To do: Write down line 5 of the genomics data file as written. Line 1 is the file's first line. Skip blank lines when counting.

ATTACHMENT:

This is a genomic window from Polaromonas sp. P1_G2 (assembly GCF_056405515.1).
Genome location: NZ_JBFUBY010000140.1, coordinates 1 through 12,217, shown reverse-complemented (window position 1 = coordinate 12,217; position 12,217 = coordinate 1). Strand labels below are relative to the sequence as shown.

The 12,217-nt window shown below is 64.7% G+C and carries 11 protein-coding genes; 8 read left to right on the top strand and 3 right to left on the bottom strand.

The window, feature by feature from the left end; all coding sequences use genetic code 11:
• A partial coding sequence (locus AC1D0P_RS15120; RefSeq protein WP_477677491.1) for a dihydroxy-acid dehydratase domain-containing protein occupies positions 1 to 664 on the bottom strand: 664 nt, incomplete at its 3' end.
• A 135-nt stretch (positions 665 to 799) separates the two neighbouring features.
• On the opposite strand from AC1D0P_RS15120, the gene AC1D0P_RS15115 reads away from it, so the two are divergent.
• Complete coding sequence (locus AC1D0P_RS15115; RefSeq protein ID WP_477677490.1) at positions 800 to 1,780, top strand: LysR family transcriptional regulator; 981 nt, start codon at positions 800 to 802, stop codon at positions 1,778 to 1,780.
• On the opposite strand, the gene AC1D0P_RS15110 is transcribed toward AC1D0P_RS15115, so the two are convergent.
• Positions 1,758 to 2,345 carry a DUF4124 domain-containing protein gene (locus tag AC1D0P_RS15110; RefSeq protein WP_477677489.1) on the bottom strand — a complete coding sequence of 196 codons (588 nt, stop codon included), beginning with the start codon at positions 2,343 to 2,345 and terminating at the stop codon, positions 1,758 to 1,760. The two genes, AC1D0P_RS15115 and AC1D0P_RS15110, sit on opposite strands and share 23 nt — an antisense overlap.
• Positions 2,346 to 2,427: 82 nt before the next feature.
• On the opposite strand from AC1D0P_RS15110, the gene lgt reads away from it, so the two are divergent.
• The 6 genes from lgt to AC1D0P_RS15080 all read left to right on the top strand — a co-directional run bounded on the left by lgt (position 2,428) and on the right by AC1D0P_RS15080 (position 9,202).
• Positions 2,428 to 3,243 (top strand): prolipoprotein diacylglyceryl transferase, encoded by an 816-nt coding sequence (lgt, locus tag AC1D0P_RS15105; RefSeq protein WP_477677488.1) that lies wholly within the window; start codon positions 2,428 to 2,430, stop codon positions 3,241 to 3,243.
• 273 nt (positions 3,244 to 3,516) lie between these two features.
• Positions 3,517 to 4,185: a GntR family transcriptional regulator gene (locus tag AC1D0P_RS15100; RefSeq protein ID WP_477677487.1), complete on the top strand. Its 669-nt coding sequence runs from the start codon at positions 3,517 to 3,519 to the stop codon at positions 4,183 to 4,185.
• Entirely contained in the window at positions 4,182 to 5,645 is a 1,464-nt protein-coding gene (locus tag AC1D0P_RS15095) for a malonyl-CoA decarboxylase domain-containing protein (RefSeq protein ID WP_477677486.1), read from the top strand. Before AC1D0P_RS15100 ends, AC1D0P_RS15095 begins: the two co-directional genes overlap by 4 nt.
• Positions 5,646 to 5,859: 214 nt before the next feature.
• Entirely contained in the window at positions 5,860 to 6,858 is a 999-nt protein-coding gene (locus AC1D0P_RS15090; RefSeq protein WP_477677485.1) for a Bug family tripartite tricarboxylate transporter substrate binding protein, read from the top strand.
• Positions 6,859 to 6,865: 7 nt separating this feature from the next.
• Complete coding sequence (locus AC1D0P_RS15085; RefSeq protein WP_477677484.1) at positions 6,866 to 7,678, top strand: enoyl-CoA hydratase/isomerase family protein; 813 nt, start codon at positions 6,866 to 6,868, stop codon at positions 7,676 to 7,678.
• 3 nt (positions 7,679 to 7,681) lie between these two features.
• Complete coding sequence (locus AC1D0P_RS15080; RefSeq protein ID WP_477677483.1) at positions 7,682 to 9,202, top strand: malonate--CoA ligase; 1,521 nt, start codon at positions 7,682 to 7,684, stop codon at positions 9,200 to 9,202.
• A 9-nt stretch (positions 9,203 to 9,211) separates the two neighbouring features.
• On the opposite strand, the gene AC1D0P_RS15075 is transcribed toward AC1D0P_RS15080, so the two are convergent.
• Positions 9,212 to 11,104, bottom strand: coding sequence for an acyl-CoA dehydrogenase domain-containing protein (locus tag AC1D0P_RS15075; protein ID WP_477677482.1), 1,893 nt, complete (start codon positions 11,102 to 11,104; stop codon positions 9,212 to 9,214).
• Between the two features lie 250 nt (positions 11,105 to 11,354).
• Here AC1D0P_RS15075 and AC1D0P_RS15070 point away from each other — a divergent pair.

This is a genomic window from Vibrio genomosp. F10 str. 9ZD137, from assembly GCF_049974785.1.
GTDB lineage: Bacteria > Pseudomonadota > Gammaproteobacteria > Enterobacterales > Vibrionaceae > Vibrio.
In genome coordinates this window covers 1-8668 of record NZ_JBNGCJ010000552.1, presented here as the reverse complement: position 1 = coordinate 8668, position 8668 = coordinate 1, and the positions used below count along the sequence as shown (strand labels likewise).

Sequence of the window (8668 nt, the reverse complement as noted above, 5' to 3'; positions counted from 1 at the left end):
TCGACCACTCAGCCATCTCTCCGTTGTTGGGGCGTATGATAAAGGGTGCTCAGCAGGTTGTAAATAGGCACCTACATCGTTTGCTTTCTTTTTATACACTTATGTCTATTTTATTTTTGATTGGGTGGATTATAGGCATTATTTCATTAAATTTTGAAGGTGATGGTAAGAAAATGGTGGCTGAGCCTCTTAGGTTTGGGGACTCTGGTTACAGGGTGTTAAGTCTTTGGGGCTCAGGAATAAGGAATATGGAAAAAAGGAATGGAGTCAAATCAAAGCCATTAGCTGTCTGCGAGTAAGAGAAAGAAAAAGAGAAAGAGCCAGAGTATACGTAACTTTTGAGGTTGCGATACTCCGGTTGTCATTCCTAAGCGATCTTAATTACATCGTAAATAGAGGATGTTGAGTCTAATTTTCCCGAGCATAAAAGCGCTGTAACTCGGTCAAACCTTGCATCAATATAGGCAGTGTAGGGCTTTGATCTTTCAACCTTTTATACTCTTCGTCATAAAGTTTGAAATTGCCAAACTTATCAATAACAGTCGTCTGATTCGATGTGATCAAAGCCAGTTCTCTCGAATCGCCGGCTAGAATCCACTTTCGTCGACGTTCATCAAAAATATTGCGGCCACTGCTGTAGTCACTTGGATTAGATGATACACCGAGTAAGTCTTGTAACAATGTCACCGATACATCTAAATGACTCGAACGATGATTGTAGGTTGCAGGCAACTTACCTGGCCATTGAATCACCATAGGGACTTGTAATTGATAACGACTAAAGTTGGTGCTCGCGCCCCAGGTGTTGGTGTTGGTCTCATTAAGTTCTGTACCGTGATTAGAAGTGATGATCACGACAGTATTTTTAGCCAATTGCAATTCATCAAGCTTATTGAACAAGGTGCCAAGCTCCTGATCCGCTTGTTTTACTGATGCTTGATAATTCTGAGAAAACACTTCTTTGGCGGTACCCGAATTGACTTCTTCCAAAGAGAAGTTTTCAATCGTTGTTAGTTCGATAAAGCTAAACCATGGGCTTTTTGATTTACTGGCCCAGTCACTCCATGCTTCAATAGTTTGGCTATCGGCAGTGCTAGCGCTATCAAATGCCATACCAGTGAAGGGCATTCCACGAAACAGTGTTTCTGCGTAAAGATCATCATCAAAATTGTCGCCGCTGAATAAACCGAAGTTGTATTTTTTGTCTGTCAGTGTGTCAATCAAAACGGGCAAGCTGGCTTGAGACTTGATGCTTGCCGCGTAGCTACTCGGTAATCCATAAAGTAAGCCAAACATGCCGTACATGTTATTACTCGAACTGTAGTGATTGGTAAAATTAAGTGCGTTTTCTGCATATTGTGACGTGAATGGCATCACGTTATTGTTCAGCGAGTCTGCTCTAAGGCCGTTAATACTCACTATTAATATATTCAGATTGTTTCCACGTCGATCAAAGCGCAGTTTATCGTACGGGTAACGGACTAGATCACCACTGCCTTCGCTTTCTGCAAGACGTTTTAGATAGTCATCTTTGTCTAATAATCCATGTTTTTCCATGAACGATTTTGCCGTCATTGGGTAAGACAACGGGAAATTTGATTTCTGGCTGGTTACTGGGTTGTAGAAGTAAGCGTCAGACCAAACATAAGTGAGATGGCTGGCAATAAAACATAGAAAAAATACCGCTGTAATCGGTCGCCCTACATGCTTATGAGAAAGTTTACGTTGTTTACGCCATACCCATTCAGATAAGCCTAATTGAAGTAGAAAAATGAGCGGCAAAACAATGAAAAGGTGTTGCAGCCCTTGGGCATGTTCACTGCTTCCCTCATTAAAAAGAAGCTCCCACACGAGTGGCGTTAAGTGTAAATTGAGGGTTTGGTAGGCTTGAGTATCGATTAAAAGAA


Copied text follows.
• A partial coding sequence (locus AC1D0P_RS15120; RefSeq protein WP_477677491.1) for a dihydroxy-acid dehydratase domain-containing protein occupies positions 1 to 664 on the bottom strand: 664 nt, incomplete at its 3' end.